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Cox v. Sherman Capital LLC

United States District Court, S.D. Indiana, Indianapolis Division

March 31, 2014

ANDREW COX, LUCINDA COX, STEPHANIE SNYDER Individually and on behalf of others similarly situated, Plaintiffs,
v.
SHERMAN CAPITAL LLC, MEETING STREET PARTNERS II INC., SHERMAN FINANCIAL GROUP LLC, SHERMAN CAPITAL MARKETS LLC, LVNV FUNDING LLC, RESURGENT CAPITAL SERVICES LP, SHERMAN ORIGINATOR III LLC, SHERMAN ACQUISITION LLC, BENJAMIN W. NAVARRO, LESLIE G. GUTIERREZ, SCOTT E. SILVER, KEVIN P. BRANIGAN, ROBERT A. RODERICK, KENNETT KENDALL, JOHN DOES 1-50, and SHERMAN ORIGINATOR LLC, Defendants.

ENTRY ON MOTION TO RECONSIDER

TANYA WALTON PRATT, District Judge.

The dispute in this matter involves Plaintiffs' Andrew Cox, Lucinda Cox, and Stephanie Snyder ("collectively, Plaintiffs") Complaint asserting nine causes of action against numerous defendants for alleged misconduct associated with collecting debts in violation of the Fair Debt Collection Practices Act 15 U.S.C. 1692, et seq. ("FDCPA"). Plaintiffs filed a Motion to Certify Class (Dkt. 5) simultaneously with their Complaint, and the Motion was referred to the Magistrate Judge for issuance of a Report and Recommendation pursuant to 28 U.S.C. § 636(b)(1)(B) (Dkt. 81). Shortly thereafter, Defendants filed a Motion to Dismiss for failure to state a claim, or alternatively, lack of personal jurisdiction (Dkt. 21). This Motion was also referred to the Magistrate Judge for issuance of a Report and Recommendation (Dkt. 150).

This matter is now before the Court on an Objection to the September 30, 2013 Report and Recommendation Regarding Defendants' Motion to Dismiss (Dkt. 151) filed by Defendants Sherman Capital LLC, Meeting Street Partners II Inc., Sherman Financial Group LLC, Sherman Capital Markets LLC, LVNV Funding LLC, Resurgent Capital Services LP, Sherman Originator LLC, Sherman Originator III LLC, and Sherman Acquisition LLC (collectively, the "Entity Defendants"), and Benjamin W. Navarro, Leslie G. Gutierrez, Scott E. Silver, Kevin P. Branigan, Robert A. Roderick, and Kennett Kendall (collectively, the "Individual Defendants")[1] (Dkt. 154). The Objection was filed pursuant to Federal Rule of Civil Procedure 72(b) and 28 U.S.C. § 636(b)(1).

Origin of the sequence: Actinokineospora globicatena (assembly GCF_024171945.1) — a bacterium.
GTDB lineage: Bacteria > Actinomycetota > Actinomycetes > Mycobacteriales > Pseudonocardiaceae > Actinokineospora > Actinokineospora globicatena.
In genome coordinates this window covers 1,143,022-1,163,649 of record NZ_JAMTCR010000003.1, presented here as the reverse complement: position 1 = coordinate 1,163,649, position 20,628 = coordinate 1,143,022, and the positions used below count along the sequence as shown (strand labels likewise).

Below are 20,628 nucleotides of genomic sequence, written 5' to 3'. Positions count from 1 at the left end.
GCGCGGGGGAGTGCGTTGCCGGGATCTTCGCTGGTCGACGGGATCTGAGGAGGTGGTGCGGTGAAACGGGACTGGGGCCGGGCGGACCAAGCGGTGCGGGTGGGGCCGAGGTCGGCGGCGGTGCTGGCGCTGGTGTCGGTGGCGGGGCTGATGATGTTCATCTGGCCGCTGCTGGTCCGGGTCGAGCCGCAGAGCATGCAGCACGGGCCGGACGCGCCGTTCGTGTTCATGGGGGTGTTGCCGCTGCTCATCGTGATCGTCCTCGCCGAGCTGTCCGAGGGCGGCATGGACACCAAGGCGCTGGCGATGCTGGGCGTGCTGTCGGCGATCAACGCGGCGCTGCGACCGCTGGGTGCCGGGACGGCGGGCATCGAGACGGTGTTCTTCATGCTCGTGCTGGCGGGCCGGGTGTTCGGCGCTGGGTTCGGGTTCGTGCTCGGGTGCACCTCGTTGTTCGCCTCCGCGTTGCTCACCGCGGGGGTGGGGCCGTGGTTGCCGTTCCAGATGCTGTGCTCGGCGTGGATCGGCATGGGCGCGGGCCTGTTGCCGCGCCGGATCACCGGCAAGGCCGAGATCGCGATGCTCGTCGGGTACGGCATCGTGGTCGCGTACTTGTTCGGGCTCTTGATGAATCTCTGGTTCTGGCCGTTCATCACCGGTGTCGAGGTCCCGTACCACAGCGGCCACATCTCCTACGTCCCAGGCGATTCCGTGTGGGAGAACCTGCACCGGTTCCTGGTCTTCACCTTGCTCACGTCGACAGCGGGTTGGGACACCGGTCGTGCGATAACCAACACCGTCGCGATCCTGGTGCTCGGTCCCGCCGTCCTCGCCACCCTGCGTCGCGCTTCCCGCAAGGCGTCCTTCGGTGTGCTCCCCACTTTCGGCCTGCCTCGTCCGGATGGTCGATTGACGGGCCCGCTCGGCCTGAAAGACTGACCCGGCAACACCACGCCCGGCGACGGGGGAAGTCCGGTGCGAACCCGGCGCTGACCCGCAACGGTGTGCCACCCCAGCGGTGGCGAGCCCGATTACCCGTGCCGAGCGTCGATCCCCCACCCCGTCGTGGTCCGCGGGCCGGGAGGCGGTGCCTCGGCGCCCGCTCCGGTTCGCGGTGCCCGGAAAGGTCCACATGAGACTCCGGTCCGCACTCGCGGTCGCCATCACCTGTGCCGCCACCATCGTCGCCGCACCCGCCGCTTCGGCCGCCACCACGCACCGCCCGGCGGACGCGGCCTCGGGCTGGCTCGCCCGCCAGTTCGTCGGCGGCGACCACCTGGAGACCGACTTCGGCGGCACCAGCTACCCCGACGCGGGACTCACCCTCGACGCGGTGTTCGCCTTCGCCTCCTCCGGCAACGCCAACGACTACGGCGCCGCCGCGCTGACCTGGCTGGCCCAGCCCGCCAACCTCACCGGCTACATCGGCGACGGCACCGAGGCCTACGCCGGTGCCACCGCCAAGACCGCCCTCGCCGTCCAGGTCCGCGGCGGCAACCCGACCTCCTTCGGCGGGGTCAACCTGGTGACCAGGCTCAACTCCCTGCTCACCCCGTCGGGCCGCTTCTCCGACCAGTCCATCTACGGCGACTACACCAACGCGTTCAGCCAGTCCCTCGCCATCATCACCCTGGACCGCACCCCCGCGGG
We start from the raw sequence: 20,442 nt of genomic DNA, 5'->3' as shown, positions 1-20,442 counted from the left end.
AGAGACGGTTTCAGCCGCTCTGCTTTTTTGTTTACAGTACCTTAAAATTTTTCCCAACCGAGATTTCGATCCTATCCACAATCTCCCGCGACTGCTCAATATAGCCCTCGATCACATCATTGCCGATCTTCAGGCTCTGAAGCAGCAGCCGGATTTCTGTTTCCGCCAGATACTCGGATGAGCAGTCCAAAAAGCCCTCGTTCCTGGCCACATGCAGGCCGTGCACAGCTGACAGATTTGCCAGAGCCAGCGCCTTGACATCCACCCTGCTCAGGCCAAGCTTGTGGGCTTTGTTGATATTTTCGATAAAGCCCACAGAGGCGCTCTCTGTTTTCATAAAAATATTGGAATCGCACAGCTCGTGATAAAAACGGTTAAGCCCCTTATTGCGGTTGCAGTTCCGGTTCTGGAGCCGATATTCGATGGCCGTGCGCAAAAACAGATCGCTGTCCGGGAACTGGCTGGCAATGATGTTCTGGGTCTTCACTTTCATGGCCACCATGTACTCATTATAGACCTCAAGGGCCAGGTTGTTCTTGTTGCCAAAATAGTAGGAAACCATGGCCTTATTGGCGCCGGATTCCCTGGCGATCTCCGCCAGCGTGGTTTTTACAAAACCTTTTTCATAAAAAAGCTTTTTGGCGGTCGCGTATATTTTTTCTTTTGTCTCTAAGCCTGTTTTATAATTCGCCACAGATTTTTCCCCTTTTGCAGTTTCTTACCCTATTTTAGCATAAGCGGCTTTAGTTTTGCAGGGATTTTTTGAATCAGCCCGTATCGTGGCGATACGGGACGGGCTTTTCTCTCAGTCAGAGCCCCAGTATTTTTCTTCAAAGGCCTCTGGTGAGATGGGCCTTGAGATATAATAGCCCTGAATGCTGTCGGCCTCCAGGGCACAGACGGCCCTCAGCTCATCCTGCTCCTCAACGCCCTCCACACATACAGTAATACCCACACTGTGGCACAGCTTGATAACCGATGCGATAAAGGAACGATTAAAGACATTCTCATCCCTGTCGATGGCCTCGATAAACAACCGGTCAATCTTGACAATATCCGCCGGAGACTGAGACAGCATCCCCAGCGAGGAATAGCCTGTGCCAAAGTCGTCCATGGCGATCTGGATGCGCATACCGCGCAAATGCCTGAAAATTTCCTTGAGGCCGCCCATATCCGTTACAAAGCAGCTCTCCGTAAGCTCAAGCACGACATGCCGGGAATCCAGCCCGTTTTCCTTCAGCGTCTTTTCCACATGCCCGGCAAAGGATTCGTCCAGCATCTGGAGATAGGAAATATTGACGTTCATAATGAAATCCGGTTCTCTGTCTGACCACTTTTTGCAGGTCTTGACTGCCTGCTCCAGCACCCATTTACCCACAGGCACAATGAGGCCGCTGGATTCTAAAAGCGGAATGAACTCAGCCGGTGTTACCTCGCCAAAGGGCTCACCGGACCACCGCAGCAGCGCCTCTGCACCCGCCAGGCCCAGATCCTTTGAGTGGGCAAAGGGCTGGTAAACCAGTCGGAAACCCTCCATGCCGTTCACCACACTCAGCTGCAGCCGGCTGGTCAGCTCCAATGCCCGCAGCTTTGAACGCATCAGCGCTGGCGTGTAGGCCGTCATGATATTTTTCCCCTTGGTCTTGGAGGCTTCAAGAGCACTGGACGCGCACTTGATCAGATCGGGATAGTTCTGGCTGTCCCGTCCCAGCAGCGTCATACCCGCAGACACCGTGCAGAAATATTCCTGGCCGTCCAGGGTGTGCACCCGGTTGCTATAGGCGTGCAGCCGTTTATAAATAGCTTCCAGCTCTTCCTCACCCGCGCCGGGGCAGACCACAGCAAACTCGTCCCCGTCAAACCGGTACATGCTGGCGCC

Also before the Court is Defendants' Objections to the July 18, 2013 Report and Recommendation Regarding Class Certification (Dkt. 133), asking the Court not to adopt the Magistrate Judge's recommendation to certify the Plaintiffs' classes (Dkt. 131). This Motion is before the Court pursuant to Federal Rule of Civil Procedure 72(a).

For the reasons set forth below, Defendants' objection to the Magistrate Judge's Report and Recommendation on the Motion to Dismiss is SUSTAINED in part and OVERRULED in part. The Defendants' objection to the Magistrate Judge's Report and Recommendation on the Motion to Certify Class is SUSTAINED.

I. BACKGROUND

The facts of this case are set forth in detail in the Magistrate Judge's Report and Recommendations and thus need not be repeated in detail in this entry. Dkts. 131 at 203; 151 at 2-4. In summary, the Plaintiffs purport to represent a class of plaintiffs, consisting of three subclasses, alleging common law fraud, unjust enrichment, and restitution claims; three counts of FDCPA violations; and three counts of Racketeer Influenced Corrupt Organizations Act ("RICO") violations against all Defendants. Plaintiffs allege that Defendants unlawfully sought collection on consumer debts that they did not own.

Magistrate Judge Mark Dinsmore issued a Report and Recommendation on the Motion to Certify Class on July 18, 2013, recommending that the proposed class and subclasses be certified (Dkt. 131), and issued a Report and Recommendation on the Motion to Dismiss on September 30, 2013, recommending that the Court grant in part and deny in part Defendants' motion (Dkt. 151). Defendants timely filed objections to the Magistrate Judge's order on August 1, 2013 and October 15, 2013, respectively.

II. LEGAL STANDARD

As an initial matter, a district court may assign dispositive motions to a magistrate judge, in which case the magistrate judge may submit to the district judge only a report and recommended disposition, including any proposed findings of fact. Schur v. L.A. Weight Loss Ctrs., Inc., 577 F.3d 752, 760 (7th Cir. 2009). See 28 U.S.C. § 636(b)(1)(B); Fed.R.Civ.P. 72(b). "The magistrate judge's recommendation on a dispositive matter is not a final order, and the district judge makes the ultimate decision to adopt, reject, or modify it." Schur, 577 F.3d at 760. See 28 U.S.C. § 636(b)(1); Fed.R.Civ.P. 72(b)(3). After a magistrate judge makes a report and recommendation, either party may object within fourteen days. 28 U.S.C. § 636(b)(1); Fed.R.Civ.P. 72(a); 72(b)(2). "A judge of the court shall make a de novo determination of those portions of the report or specified proposed findings or recommendations to which objection is made" with respect to dispositive motions. 28 U.S.C. § 636(b)(1). Further, a judge "may accept, reject, or modify, in whole or in part, the findings or recommendations made by the magistrate judge." Id. For non-dispositive matters, the Court should set aside any portion of the Magistrate Judge's order that is "clearly erroneous" or "contrary to law." Fed.R.Civ.P. 72(a); 28 U.S.C. § 636(b)(1)(A).